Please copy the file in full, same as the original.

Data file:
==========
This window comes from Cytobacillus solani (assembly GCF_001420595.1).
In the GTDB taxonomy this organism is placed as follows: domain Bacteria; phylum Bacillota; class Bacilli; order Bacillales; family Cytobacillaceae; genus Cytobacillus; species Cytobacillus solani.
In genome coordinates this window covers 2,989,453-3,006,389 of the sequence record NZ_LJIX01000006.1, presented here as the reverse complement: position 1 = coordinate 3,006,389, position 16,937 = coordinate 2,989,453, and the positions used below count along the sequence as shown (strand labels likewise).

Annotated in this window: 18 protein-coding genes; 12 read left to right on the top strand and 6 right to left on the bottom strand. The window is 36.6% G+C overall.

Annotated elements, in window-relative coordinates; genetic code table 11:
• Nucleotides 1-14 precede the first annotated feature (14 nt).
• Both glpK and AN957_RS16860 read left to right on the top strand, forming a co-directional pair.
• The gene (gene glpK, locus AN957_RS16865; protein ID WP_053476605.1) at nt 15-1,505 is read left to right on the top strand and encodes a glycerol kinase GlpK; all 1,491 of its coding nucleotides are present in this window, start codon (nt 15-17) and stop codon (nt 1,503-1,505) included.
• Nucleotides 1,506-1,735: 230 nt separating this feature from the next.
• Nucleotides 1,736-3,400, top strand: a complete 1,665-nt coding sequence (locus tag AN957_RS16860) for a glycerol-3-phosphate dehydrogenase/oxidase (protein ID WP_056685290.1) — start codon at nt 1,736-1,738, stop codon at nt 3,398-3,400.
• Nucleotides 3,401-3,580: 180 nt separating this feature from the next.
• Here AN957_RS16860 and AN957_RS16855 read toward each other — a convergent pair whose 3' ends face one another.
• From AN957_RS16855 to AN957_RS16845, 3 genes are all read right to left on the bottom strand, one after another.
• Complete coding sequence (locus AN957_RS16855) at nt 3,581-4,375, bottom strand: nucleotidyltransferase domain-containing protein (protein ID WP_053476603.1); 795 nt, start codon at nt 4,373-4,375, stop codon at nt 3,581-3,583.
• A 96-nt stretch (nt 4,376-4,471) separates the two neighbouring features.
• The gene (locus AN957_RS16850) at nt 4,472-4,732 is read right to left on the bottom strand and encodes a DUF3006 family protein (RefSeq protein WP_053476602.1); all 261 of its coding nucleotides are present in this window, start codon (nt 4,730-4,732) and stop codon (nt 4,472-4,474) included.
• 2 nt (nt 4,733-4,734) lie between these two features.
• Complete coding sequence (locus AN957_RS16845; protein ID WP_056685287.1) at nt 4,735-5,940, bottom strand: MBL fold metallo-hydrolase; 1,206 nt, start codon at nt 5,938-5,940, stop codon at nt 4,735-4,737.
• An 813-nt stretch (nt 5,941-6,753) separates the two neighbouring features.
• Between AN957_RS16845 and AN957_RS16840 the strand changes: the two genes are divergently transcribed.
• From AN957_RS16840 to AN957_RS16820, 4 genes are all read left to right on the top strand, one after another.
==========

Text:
This window comes from Cytobacillus solani (assembly GCF_001420595.1).
In the GTDB taxonomy this organism is placed as follows: domain Bacteria; phylum Bacillota; class Bacilli; order Bacillales; family Cytobacillaceae; genus Cytobacillus; species Cytobacillus solani.
In genome coordinates this window covers 2,989,453-3,006,389 of the sequence record NZ_LJIX01000006.1, presented here as the reverse complement: position 1 = coordinate 3,006,389, position 16,937 = coordinate 2,989,453, and the positions used below count along the sequence as shown (strand labels likewise).

Annotated in this window: 18 protein-coding genes; 12 read left to right on the top strand and 6 right to left on the bottom strand. The window is 36.6% G+C overall.

Annotated elements, in window-relative coordinates; genetic code table 11:
• Nucleotides 1-14 precede the first annotated feature (14 nt).
• Both glpK and AN957_RS16860 read left to right on the top strand, forming a co-directional pair.
• The gene (gene glpK, locus AN957_RS16865; protein ID WP_053476605.1) at nt 15-1,505 is read left to right on the top strand and encodes a glycerol kinase GlpK; all 1,491 of its coding nucleotides are present in this window, start codon (nt 15-17) and stop codon (nt 1,503-1,505) included.
• Nucleotides 1,506-1,735: 230 nt separating this feature from the next.
• Nucleotides 1,736-3,400, top strand: a complete 1,665-nt coding sequence (locus tag AN957_RS16860) for a glycerol-3-phosphate dehydrogenase/oxidase (protein ID WP_056685290.1) — start codon at nt 1,736-1,738, stop codon at nt 3,398-3,400.
• Nucleotides 3,401-3,580: 180 nt separating this feature from the next.
• Here AN957_RS16860 and AN957_RS16855 read toward each other — a convergent pair whose 3' ends face one another.
• From AN957_RS16855 to AN957_RS16845, 3 genes are all read right to left on the bottom strand, one after another.
• Complete coding sequence (locus AN957_RS16855) at nt 3,581-4,375, bottom strand: nucleotidyltransferase domain-containing protein (protein ID WP_053476603.1); 795 nt, start codon at nt 4,373-4,375, stop codon at nt 3,581-3,583.
• A 96-nt stretch (nt 4,376-4,471) separates the two neighbouring features.
• The gene (locus AN957_RS16850) at nt 4,472-4,732 is read right to left on the bottom strand and encodes a DUF3006 family protein (RefSeq protein WP_053476602.1); all 261 of its coding nucleotides are present in this window, start codon (nt 4,730-4,732) and stop codon (nt 4,472-4,474) included.
• 2 nt (nt 4,733-4,734) lie between these two features.
• Complete coding sequence (locus AN957_RS16845; protein ID WP_056685287.1) at nt 4,735-5,940, bottom strand: MBL fold metallo-hydrolase; 1,206 nt, start codon at nt 5,938-5,940, stop codon at nt 4,735-4,737.
• An 813-nt stretch (nt 5,941-6,753) separates the two neighbouring features.
• Between AN957_RS16845 and AN957_RS16840 the strand changes: the two genes are divergently transcribed.
• From AN957_RS16840 to AN957_RS16820, 4 genes are all read left to right on the top strand, one after another.